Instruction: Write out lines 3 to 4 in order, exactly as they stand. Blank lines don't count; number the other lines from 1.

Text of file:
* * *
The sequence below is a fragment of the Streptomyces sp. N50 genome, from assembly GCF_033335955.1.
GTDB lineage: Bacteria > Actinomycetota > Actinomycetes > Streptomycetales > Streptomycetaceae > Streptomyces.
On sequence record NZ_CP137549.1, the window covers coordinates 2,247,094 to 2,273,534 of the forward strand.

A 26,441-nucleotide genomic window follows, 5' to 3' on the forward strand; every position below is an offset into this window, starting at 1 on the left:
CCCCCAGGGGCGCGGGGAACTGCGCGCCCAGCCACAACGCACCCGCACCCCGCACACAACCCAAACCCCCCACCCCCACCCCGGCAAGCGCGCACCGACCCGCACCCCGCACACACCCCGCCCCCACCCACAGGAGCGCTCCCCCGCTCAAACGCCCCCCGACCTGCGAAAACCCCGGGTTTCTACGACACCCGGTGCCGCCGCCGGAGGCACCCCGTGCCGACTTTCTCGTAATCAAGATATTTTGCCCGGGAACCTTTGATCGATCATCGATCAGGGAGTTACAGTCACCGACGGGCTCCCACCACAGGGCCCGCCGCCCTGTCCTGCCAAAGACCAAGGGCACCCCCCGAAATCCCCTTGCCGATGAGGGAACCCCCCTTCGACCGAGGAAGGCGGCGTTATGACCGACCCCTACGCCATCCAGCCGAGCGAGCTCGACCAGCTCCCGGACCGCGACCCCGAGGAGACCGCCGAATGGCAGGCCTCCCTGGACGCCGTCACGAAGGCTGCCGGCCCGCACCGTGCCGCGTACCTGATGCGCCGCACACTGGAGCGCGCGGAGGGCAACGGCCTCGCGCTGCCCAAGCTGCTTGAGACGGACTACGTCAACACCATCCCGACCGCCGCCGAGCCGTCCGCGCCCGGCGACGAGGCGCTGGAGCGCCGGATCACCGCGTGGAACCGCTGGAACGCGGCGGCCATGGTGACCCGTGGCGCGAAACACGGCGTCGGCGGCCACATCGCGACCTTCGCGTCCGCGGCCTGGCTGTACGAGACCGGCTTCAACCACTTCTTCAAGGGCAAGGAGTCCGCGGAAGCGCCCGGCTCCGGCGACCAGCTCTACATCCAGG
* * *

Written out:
On sequence record NZ_CP137549.1, the window covers coordinates 2,247,094 to 2,273,534 of the forward strand.

A 26,441-nucleotide genomic window follows, 5' to 3' on the forward strand; every position below is an offset into this window, starting at 1 on the left: